FULL REPUBLICANISM

by Dan Hind, Jamie Stern-Weiner

Is republicanism really just about wanting to be like France and Germany and dissing the Queen?

First published: 28 November, 2012 | Category: Philosophy and Theory, Vision/Strategy

Is republicanism really just about wanting to be like France and Germany and dissing the Queen? In a new pamphlet Dan Hind, author of The Return of the Public and Common Sense (co-published by NLP), argues no. Maximum Republic (Myriad, 2012) argues for a republicanism that is far more demanding, and far more radical, than mere anti-monarchism.

In your new pamphlet, you declare that 'it is OK to like the monarchy'. Give me one good reason why I shouldn't guillotine you right now.

It isn't a statement that will endear me to Jacobins, I know. But there is a serious point here. Anarchists, socialists, communists all have to decide whether they want to make abolition of the monarchy a condition of radicalism. If they do then they are setting themselves against the stated preferences of 80% of the population, who are more or less happy with a crowned head of state. Is it really a good idea to say, 'Here's a radical programme. By the way you can't sign up to it unless you agree with me about the urgent need to get rid of the monarchy'?

Which would you prefer - a substantially post-capitalist society with a crowned head of state, or a good, bourgeois republic with an elected head of state? Liking the monarchy is not the same as being happy with its constitutional status. But capitalism is less popular than the monarchy right now. Why pick a fight with the Queen?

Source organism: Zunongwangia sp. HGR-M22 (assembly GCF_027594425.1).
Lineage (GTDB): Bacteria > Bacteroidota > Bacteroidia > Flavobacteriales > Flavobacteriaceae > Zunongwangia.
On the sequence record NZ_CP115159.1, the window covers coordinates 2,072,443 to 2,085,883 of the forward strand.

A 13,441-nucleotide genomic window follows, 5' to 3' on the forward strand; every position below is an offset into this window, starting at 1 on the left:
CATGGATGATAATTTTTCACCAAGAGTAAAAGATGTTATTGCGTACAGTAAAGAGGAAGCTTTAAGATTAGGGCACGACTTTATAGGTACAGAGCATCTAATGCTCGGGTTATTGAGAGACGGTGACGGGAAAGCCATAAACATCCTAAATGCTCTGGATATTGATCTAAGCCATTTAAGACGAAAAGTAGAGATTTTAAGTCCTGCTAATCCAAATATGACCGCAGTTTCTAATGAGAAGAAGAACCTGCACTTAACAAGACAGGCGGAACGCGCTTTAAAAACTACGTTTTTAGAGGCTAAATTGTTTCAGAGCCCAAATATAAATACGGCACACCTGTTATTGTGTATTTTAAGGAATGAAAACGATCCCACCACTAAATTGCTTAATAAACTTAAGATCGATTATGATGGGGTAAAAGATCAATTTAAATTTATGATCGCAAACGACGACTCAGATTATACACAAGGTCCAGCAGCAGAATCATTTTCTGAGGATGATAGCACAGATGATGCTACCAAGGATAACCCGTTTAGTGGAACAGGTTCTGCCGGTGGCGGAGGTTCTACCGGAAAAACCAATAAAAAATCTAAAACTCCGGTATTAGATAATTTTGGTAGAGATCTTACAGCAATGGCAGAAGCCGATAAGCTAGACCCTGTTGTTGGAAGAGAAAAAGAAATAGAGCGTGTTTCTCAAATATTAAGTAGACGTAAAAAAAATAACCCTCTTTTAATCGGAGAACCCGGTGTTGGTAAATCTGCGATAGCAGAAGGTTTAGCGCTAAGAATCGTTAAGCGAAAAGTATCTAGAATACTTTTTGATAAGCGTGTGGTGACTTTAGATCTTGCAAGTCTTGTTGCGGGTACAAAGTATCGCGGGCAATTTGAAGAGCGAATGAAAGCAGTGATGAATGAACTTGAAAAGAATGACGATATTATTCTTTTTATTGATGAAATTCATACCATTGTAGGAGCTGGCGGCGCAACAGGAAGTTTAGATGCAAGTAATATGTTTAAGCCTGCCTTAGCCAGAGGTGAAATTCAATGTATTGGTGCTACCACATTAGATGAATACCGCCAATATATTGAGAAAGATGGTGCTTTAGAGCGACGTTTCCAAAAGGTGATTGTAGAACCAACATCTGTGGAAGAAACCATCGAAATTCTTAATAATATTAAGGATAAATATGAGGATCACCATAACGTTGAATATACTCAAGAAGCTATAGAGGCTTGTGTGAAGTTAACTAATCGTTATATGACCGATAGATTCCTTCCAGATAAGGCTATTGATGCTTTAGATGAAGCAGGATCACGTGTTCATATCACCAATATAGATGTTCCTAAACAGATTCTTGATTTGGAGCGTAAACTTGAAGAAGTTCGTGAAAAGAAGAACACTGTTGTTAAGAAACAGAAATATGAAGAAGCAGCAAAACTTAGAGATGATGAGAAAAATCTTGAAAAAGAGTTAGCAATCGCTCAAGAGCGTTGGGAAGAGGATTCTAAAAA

Why do you think it is that self-proclaimed republicans have focused on anti-monarchism, when everyone knows the pageantry of the monarchy is now, as you put it, 'light from a long dead star'?

Well, not all of them have, by any means. But the republicans that reach an audience tend to conflate republicanism and anti-monarchism. They are usually brought on at moments of national celebration to complain that we aren't a proper country, like France or Germany. All will be well when we replace the House of Windsor with a retired politician.

It is how the game is played in this country. There is a strand of liberal opinion that despairs of Britain not being like somewhere else, or an idealised version of somewhere else. It sees abolition of the monarchy as part of our becoming a normal, modern country.

What is 'maximal republicanism'? How would we know we were in a maximally republican state?

A maximally republican state is one in which the people have the institutional and material resources necessary to make good on their formal sovereignty, to cash the cheque of a republican constitution. In Maximum Republic I argue that this requires reform of the systems of communication, subsidy and credit, among other things. We'll know we are in a maximally republican state when we know what's going on, can talk about it openly, and make changes we agree are necessary.

That's one answer. We'd be having more fun, that's another.